House Bill 787 sponsored by Rep. Scott Hilton (R-Peachtree Corners) gained approval by the Georgia General Assembly on March 29. Georgia Charter Schools Association appreciates our coalition partners and members that joined us in advocating for this critical legislation. The bill provides additional funding for state-authorized charter schools and ‘forward funding’ to all start-up charter schools to help cover enrollment growth costs. While we will continue to work to achieve full funding equity, HB 787 is a significant step forward.
Below is a more detailed summary of the bill (As Passed) and what it would accomplish if signed into law by Gov. Deal:
- Ensures that state charter schools are eligible for RESA (Regional Education Service Agency) services and membership. RESAs provide resources to school districts throughout Georgia for items such as professional development, training on state academic standards and assessments and technology use. The bill makes clear that state charter schools because they are LEAs, can join RESAs.
- Increases the “state supplement” funding provided to state charter schools. The bill boosts the calculation of the state supplement for state charter schools from the five lowest funded districts in the state to a per-pupil amount equal to the state average of local revenues. However, if a charter school is located in a local district that falls below the state average, the charter school will receive the greater of the local district average or the average of the districts that comprise that school’s attendance zone. The amount each school will receive will vary by location and attendance zone.
- Provides an increase in capital funds for charter schools operating in ‘expensive’ districts by matching the local portion of capital funding. State charter schools can receive the additional money if they are a brick and mortar school located within the boundaries of a local school district where the capital revenue (per student) exceeds the state average total capital (per student), capital funding provided to the charter school to equal to the district’s capital revenue. The change increases per-student capital funding but would vary depending on a school’s location.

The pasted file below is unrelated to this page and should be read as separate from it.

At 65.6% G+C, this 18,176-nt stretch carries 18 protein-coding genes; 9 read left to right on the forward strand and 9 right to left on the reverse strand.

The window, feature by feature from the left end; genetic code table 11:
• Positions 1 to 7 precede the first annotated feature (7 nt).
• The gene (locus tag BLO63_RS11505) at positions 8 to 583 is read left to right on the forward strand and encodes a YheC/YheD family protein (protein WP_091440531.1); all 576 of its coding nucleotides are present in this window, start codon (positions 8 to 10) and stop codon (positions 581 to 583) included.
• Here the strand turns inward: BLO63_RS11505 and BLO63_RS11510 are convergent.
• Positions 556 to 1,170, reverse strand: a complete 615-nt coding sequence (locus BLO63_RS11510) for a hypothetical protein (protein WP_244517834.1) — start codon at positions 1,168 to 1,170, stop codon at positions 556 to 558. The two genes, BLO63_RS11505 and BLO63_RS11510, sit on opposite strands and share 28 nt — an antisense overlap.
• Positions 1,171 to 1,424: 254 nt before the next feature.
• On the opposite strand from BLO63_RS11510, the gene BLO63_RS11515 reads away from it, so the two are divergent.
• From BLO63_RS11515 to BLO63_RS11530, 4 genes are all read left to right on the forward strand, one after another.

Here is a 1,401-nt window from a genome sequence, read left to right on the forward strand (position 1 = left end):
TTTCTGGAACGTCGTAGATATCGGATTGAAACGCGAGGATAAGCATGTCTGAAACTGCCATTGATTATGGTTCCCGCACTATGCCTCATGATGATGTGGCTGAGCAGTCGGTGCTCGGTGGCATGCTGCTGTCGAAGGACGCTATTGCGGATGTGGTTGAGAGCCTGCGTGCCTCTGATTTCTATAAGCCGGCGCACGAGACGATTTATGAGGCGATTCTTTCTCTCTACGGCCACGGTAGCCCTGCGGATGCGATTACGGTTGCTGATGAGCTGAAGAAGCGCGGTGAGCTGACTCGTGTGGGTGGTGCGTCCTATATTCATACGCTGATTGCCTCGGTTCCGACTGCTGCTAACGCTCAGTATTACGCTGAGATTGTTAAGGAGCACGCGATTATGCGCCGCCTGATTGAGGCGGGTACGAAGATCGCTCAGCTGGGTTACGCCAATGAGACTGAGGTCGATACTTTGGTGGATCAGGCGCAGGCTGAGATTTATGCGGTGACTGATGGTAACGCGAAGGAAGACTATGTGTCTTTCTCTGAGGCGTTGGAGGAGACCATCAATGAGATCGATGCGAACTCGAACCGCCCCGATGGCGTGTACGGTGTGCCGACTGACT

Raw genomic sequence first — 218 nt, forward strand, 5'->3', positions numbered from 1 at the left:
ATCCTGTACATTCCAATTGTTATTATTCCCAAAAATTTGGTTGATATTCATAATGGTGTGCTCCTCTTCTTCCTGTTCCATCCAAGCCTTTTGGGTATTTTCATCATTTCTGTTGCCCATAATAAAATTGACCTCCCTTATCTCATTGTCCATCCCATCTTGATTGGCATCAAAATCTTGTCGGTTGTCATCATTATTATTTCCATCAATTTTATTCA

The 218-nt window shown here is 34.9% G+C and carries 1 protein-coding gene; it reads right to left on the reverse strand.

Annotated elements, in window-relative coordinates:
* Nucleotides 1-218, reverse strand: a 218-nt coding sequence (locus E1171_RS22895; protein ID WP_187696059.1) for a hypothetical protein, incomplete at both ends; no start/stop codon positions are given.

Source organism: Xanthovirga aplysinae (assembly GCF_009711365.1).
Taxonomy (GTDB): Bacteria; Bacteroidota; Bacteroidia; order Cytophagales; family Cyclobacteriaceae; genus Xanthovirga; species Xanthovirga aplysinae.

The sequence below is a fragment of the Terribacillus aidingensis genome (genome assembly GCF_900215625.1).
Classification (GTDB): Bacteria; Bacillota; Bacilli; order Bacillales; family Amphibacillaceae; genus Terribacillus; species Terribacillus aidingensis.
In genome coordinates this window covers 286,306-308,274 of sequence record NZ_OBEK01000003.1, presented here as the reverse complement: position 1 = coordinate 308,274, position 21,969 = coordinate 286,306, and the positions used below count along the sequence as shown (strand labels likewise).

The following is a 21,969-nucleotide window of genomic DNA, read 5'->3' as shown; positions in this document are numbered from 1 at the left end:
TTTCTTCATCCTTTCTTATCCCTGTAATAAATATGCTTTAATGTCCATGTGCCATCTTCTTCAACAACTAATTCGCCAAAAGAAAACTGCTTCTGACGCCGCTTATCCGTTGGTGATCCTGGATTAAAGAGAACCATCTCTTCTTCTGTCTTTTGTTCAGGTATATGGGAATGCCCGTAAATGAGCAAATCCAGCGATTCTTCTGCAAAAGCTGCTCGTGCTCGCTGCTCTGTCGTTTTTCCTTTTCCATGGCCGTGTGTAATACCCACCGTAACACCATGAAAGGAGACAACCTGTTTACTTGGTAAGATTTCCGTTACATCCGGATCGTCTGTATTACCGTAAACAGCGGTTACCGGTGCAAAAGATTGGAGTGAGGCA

- Provides for an increase in per-student capital funding to virtual schools to offset certain technology costs. The funding can be used for computer hardware and software ongoing maintenance that is necessary and required for students to participate in virtual instruction. The capital funding would equal one-fourth (25%) of the statewide average total capital revenue (per student).
- Provides “forward funding” to charter schools (state and local) to cover the cost of exceptional “horizontal” and/or “vertical” enrollment growth. Schools could use the funding in their first year operation or the first year they offer a new grade level. Schools could also receive the funding for an upcoming year in which student growth in the existing state charter school is projected to exceed 2% (if authorized by the charter). It would provide funding on the basis of a school’s projected enrollment according to an enrollment counting procedure or projection method stipulated in the terms of the charter. It would provide forward funding for enrollment expansion—especially for single site charter schools operating as their own LEAs. The forward funding would significantly reduce funding constraints that have traditionally prevented charter schools from accommodating/enrolling new students—even when there is substantial demand from the community.
- Provides a Department of Education and State Charter School Commission grant program for replicating high performing charter schools. The program is currently unfunded and would be subject to future General Assembly Appropriations. The grant program is primarily for charter schools in rural areas. Grants would be awarded based on the likelihood of success in replicating a high-performing charter school or feature or program of a high-performing charter school.
- Requires the Department of Audits and Accounts to develop a comprehensive annual report on charter schools that offer virtual instruction. The report will be distributed to the State Board of Education, the Governor, the Speaker of the House of Representatives, and the Lieutenant Governor by January 1 of the year the school charter becomes eligible for renewal.
- Provides needs-based financial aid scholarships to students for postsecondary education within the Georgia University System. This provision was added late in the legislative process and does not pertain directly to charter schools.